It's time to get busy!
Get busy with the lawn fertilization schedule, get busy planting tomato and early vegetable gardens, get busy pruning fruit trees. In fact, it's time to prune every manner of tree. It's also time to plant trees, scalp the lawn, dethatch the lawn, aerate, mulch ... you get the point.
"But, Randy," you may be asking, "what if we get another freeze between now and, say, March 15?"
Well, since no forecasters seem to be predicting a freeze between now and April 1, I say that line of thinking is totally irrelevant. Take a look at the Weather Channel's 10-day forecast. With no obvious potential freezing weather predicted for the next week and half (much less anything even below 40), I think it's absolutely time to get busy.
So, don't get wimpy on me!
If, however, you are great at "creative avoidance*," you probably couldn't care less about what I'm preaching ... you'll find some weather prognosticator using wooly worms or something that will help you justify blowing off all the work that really needs to be done soon.
But here's my message to anyone interested in getting to work, even if we were to get a tiny bit of cold air between now and, let's say March 21:
- Lawn Fertilization Schedule - No effect! It's about soil temperature, and one night at 32 is irrelevant.
- Planting tomatoes - If the temperature drops below 40, we would need to protect with warming ideas. So at 32, we would have already done it. Therefore, an argument for creative avoidance is again irrelevant!
- Pruning fruit trees - Temps would need to be in the low 20s to have a negative effect on newly pruned fruit trees. So ... IRRELEVANT!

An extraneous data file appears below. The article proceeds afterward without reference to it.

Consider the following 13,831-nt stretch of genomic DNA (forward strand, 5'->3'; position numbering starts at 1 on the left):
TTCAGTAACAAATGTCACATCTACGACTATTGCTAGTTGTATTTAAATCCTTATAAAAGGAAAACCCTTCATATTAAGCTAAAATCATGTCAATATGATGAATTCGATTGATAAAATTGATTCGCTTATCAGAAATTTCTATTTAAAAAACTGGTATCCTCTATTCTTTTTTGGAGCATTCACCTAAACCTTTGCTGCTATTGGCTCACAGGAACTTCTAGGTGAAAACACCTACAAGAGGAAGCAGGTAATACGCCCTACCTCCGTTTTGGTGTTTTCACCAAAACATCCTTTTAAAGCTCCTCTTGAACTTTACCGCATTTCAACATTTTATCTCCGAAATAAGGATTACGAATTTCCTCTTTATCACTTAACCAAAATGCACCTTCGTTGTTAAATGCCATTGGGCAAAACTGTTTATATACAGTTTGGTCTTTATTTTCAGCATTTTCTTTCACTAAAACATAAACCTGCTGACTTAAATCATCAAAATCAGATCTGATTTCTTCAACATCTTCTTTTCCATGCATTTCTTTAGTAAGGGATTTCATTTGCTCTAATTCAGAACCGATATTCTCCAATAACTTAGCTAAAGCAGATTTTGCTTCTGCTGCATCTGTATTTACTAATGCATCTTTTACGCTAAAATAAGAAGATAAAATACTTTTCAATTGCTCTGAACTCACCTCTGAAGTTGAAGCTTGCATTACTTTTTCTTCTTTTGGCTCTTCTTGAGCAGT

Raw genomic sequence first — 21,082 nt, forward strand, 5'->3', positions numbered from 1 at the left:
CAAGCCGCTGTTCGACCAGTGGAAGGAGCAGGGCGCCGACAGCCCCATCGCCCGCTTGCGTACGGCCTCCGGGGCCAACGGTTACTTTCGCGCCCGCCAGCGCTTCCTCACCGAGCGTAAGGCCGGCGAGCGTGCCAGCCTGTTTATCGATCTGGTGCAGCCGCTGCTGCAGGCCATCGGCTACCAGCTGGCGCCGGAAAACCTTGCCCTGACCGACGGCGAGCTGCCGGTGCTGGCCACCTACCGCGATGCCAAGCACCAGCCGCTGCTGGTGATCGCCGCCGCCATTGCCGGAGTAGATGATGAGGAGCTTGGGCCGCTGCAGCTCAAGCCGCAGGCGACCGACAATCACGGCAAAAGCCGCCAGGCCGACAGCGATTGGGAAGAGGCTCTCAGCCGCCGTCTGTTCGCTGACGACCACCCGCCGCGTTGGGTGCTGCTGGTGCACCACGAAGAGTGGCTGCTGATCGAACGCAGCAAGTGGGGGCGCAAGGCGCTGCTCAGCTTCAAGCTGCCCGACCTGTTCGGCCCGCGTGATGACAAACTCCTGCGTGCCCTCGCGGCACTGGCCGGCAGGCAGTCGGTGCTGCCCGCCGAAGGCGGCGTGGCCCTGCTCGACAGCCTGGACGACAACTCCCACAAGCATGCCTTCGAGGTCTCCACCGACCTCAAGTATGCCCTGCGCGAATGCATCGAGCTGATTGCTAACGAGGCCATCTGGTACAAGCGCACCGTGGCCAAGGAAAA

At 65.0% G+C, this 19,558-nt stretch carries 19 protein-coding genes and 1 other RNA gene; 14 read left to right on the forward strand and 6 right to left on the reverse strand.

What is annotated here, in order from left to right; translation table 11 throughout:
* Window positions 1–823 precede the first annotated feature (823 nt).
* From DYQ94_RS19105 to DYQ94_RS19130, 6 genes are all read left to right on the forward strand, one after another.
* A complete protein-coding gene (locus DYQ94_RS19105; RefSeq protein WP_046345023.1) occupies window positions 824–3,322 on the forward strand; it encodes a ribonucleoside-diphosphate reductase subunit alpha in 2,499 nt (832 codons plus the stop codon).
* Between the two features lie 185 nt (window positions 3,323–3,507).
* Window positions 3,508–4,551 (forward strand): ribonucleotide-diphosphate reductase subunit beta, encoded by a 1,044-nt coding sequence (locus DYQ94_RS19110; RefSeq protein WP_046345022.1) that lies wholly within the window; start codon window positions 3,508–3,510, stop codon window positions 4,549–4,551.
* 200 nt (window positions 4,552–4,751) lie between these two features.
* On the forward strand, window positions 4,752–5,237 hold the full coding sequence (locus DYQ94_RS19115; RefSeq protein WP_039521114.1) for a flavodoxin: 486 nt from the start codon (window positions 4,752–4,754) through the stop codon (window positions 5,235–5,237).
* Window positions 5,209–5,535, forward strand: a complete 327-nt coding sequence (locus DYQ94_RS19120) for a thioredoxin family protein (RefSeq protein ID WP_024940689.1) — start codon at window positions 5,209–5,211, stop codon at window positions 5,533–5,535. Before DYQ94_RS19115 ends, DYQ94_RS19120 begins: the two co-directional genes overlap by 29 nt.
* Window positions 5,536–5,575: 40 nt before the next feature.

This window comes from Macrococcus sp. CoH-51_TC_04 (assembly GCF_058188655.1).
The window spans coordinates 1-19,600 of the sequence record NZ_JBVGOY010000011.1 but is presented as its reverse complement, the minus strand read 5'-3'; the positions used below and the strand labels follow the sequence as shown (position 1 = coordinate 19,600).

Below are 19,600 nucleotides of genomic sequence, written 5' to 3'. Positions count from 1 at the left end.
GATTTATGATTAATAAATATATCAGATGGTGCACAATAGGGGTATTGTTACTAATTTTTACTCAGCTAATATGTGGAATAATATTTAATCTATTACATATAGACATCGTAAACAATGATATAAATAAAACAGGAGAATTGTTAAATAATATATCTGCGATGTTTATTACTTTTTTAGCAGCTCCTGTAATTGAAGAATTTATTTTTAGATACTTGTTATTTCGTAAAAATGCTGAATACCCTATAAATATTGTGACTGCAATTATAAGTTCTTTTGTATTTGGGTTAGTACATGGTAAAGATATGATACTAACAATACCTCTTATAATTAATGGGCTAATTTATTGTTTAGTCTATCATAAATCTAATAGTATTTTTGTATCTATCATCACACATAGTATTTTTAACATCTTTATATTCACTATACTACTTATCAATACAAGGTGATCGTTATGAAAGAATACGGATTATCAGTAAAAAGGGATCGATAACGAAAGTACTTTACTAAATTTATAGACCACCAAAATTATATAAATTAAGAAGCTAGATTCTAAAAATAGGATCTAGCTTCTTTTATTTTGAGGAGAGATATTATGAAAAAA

- Pruning big trees - This is supposed to be done December through February anyway, so now you're actually running out of time. Delay is irrelevant!
- Planting all trees - If you can transplant containerized trees in January, right after a freeze, you don't even have to ask if it's fair game today, do you?
- Scalping the lawn - Here's some relevance: if you had a freshly scalped lawn and we got a freeze, just the top ¼ inch or so might get singed. That's all!
- Time to aerate - If you guessed irrelevant again, you're right! A night in the low 30s doesn't have much effect on soil temperature.
- Time to mulch - It's never a bad time, and since we believe it's never too late to do the right thing, there's never a bad time to mulch. So don't let any cold weather stop you from doing the right thing.
I could go on and on. But you probably have more questions about "getting busy" outside at this time of year, and many of them probably have absolutely nothing to do with a potential freeze. For all those, I say "bring 'em on" this weekend live on the air or by email. In fact, I would really like to get more emails to discuss on air — many listeners tell me they are working or driving on weekend mornings and simply can't call in, but they like the idea having their questions answered on the air! So, I'm going to be carving out some segments at the top of each hour to address email questions and comments sent to firstname.lastname@example.org. Be sure to use that address, and I will know the message is intended to be answered on the air.
We will broadcast GardenLine from the Cy-Fair Home & Garden Show at the Berry Center on Barker-Cypress Road this Saturday.
While we start the broadcast at 6 a.m., remember that the doors to the show don't open until 9. And, as at many previous shows, I will have about 30 minutes after the broadcast to talk with listeners at our promotions table. Plus, I'll have a one-hour seminar starting at 10:30 in one of the meeting rooms. In recent years, this show's seminar has always been a standing-room-only event, so if you want a seat, get there before 10:30. I'll also have some freebies to give away from Soil Mender and Wet & Forget, so be there to take advantage of my philanthropic nature - horticulturally speaking, that is!
Technically, this is the next-to-last home and garden show where my latest book, "1001 GardenLine Questions," will be for sale. The quicker I sell out the last printing, the sooner I can move forward with book number four. So, you know the deal ... the book is cheaper at home and garden shows than anywhere else for the rest of the spring and summer.
Several of our advertising partners will also be at this show, so you'll have a chance to talk to one-on-one with experts from the likes of Root Wall Pro, RCW Nurseries, Allied Outdoor Solutions, and Mr. Sprinkler Repair.
Photo: Spring Flowers by Anita Martinz via Flickr